Oppose HR 1160

Oppose HR 1160

See the letter sent by President Hart to all Representatives regarding HR1180, the inappropriately named Working Families Flexibility Act.

The legislation would weaken overtime protection for workers. The MTD strongly opposes the bill and asks all House members to oppose the legislation.

Federal Workers Alliance Unions Urge Congress to Oppose HR 1364

Federal Workers Alliance Unions Urge Congress to Oppose HR 1364

The Federal Workers Alliance (FWA), coalition of labor unions representing more than 300,000 federal workers sent sent a letter to Congress this week urging Representatives to vote no on the Official Time Reform Act of 2017 (HR1364). In all, 16 unions signed on to the letter.

The legislation aimed to withhold service credit hours towards retirement from employees who work 80 percent or more in official time duty status. It also outlaws recruitment, retention and relocation funding for the same employees.

Labor leaders believe that the bill unfairly targets the financial security of individual federal employees for their lawful service to their colleagues and their agencies.

See the full text of the letter below or download a copy here.

March 24, 2017

Dear Representative:

The undersigned unions of the Federal Workers Alliance (FWA), collectively representing more than 300,000 federal workers, urge you to VOTE NO on the Official Time Reform Act of 2017 (H.R. 1364).  This bill passed out of committee under false pretenses through a series of serious mischaracterizations about federal official time use, and what H.R. 1364 will prevent and provide.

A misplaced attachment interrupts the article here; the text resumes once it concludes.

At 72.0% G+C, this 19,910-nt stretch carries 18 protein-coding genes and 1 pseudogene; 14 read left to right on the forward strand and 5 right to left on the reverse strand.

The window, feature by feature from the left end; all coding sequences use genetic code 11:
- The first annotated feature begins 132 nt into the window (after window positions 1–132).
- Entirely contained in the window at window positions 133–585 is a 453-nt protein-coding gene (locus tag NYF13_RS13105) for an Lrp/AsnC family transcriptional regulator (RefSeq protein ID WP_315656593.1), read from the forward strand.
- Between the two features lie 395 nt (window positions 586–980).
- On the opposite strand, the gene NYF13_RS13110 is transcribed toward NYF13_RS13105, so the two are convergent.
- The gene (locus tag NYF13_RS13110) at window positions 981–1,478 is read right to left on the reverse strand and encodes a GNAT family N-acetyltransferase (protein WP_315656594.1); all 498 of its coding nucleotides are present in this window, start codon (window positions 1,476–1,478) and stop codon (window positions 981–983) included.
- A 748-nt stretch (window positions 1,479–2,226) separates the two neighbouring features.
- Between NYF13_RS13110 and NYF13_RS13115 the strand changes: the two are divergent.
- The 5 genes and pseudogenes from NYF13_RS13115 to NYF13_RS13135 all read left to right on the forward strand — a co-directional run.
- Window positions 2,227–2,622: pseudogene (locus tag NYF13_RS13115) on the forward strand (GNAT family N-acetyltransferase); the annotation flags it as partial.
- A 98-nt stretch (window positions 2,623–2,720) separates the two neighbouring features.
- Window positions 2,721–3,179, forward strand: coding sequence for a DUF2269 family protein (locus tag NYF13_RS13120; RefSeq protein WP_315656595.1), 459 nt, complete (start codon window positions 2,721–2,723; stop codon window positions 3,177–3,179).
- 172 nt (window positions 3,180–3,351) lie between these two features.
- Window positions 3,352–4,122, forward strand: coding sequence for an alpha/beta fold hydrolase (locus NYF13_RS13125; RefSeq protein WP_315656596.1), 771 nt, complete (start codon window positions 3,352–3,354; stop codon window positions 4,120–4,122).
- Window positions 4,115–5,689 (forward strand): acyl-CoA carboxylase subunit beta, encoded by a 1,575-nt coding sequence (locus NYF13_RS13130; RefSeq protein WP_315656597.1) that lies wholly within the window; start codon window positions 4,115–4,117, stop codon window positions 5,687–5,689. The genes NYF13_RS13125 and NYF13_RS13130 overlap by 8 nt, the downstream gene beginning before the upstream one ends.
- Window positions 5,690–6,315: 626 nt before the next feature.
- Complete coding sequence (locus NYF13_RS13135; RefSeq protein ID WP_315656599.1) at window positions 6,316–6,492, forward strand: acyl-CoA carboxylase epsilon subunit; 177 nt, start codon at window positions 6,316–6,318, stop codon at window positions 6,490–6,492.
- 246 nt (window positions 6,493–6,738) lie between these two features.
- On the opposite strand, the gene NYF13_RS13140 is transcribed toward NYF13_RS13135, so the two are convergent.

In summary, this bill targets individual federal workers (and their families) who have done nothing more than perform the lawful duties of their jobs, under the supervision of agency management representatives.  The bill withholds service credit hours toward retirement from employees who work 80% or more in official time duty status. It also outlaws recruitment, retention and relocation funding for the same employees.

Most reprehensively, this bill retroactively denies employees their retirement service credit hours for time already worked if they retire on or after October 1, 2017.  This provision serves no purpose other than to force certain employees who perform representational work into retirement or risk losing months or years of retirement service credit hours for doing nothing other than their lawful duties.

We would like you to understand the facts about H.R. 1364 and official time:

Official time is not “union time.”  Activities such as political and internal union business are already prohibited (e.g. the Hatch Act affords no exceptions for unions).

  • Official time is used to address important workplace concerns including issues regarding safety, efficiency, mission effectiveness, employee engagement, and support to management to implement initiatives.
  • Official time is used to advise and represent federal employees on personnel matters often saving the agency time and money by avoiding costly litigation.
  • Official time is allotted through communications with agency representatives to ensure it is used carefully and in a way that benefits the workforce and the agency mission.
  • This bill cannot stand on its own merits. That is why we believe its supporters chose to fabricate problems with the official time process and then attempt to institute false solutions that will punish federal workers and their families.